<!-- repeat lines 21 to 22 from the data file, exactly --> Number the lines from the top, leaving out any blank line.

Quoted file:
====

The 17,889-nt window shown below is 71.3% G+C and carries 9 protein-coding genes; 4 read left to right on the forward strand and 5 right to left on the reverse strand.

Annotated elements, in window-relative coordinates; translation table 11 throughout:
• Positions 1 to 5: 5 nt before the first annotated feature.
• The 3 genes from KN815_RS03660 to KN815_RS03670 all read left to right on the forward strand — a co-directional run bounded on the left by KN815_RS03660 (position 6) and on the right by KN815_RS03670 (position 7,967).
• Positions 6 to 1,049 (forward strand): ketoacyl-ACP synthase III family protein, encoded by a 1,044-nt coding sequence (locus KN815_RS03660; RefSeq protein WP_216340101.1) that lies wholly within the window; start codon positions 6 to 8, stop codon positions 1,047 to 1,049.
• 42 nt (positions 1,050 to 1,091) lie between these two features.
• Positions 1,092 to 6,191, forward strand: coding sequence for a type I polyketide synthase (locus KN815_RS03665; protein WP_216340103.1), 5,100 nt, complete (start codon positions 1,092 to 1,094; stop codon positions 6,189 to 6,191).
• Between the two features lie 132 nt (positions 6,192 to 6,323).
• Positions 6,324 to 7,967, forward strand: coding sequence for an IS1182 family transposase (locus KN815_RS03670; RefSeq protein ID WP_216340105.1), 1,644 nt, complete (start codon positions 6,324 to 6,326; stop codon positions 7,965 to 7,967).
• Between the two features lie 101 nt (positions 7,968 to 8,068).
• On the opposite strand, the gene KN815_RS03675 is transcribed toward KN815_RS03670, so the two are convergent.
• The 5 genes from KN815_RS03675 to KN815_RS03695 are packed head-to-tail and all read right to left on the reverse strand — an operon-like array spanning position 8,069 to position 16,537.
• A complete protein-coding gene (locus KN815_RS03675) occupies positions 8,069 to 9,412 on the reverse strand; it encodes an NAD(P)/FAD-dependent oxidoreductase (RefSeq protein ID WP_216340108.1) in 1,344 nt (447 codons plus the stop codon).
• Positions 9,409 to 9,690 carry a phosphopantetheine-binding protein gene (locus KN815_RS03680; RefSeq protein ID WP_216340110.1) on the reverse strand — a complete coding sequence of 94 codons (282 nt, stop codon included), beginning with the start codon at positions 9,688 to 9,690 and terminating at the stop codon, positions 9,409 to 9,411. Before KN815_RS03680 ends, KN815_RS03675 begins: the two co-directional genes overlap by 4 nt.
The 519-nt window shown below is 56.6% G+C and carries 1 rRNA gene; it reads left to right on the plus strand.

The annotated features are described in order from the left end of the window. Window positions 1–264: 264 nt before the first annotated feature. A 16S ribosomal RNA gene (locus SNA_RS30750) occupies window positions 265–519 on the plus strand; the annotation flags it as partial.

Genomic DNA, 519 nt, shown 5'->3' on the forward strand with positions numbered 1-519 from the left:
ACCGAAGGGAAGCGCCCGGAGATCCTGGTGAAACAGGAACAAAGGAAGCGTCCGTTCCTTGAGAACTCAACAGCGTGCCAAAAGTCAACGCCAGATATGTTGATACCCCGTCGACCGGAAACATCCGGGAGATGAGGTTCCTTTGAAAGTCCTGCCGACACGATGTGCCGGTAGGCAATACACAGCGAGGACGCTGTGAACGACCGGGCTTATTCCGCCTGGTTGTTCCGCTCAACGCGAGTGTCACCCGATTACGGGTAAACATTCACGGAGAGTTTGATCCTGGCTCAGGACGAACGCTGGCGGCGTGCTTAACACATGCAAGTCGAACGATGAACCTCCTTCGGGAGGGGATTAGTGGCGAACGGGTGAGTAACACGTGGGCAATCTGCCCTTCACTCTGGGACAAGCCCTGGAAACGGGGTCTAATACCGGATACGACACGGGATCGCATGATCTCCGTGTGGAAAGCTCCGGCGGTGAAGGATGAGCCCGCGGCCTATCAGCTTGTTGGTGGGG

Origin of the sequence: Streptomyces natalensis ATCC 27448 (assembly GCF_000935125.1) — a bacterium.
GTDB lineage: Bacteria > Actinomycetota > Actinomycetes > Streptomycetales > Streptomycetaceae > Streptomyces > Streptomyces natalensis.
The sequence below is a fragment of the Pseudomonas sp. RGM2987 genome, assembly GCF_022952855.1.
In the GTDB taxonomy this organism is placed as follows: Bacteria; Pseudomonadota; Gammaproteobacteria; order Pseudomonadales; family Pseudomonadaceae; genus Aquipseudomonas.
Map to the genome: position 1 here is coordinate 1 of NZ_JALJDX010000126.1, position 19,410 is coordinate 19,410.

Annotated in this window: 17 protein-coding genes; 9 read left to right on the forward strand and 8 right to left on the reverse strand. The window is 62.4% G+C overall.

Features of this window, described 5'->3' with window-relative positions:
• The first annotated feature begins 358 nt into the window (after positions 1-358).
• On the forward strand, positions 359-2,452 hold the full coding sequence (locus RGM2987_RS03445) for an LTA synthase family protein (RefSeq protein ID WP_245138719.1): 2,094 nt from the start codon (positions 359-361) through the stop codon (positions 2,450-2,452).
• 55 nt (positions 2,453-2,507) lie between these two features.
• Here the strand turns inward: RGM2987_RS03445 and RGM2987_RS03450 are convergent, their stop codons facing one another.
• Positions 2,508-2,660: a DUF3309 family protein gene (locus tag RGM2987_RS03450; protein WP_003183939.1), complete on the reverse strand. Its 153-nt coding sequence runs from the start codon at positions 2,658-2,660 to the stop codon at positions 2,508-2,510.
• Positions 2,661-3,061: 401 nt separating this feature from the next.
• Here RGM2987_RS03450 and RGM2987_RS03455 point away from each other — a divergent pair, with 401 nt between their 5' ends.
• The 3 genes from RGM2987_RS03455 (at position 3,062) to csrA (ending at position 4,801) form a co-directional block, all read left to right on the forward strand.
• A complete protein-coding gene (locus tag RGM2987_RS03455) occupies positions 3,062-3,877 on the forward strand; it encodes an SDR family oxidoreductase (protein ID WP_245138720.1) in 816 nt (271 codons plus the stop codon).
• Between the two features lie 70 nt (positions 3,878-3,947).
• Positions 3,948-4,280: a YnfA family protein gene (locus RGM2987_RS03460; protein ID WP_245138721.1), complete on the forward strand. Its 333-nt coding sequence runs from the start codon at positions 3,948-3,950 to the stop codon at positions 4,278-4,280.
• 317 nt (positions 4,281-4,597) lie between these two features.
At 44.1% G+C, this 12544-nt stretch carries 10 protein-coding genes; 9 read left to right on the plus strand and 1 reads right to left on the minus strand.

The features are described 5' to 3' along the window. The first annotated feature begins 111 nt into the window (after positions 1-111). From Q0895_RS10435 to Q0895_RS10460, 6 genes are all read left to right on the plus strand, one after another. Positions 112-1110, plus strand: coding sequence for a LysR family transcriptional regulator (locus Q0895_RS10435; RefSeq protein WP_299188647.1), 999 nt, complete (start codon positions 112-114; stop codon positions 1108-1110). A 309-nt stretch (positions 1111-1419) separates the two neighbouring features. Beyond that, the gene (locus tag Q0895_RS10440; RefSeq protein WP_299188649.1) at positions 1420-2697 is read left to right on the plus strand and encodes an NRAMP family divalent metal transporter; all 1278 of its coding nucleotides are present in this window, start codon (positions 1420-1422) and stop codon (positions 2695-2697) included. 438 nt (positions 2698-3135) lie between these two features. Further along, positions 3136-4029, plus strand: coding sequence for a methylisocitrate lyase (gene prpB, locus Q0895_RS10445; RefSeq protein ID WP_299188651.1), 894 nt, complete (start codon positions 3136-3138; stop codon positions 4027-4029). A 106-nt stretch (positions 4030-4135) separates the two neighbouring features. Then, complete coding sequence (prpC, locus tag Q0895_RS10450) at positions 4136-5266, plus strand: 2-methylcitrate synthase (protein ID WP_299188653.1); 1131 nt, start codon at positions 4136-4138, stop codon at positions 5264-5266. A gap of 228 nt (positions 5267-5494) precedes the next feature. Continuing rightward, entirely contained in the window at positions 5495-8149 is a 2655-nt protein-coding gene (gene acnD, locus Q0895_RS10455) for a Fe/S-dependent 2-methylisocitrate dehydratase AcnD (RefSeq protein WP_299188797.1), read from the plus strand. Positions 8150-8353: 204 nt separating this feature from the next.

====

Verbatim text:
The sequence below is a fragment of the Pseudomonas sp. RGM2987 genome, assembly GCF_022952855.1.
In the GTDB taxonomy this organism is placed as follows: Bacteria; Pseudomonadota; Gammaproteobacteria; order Pseudomonadales; family Pseudomonadaceae; genus Aquipseudomonas.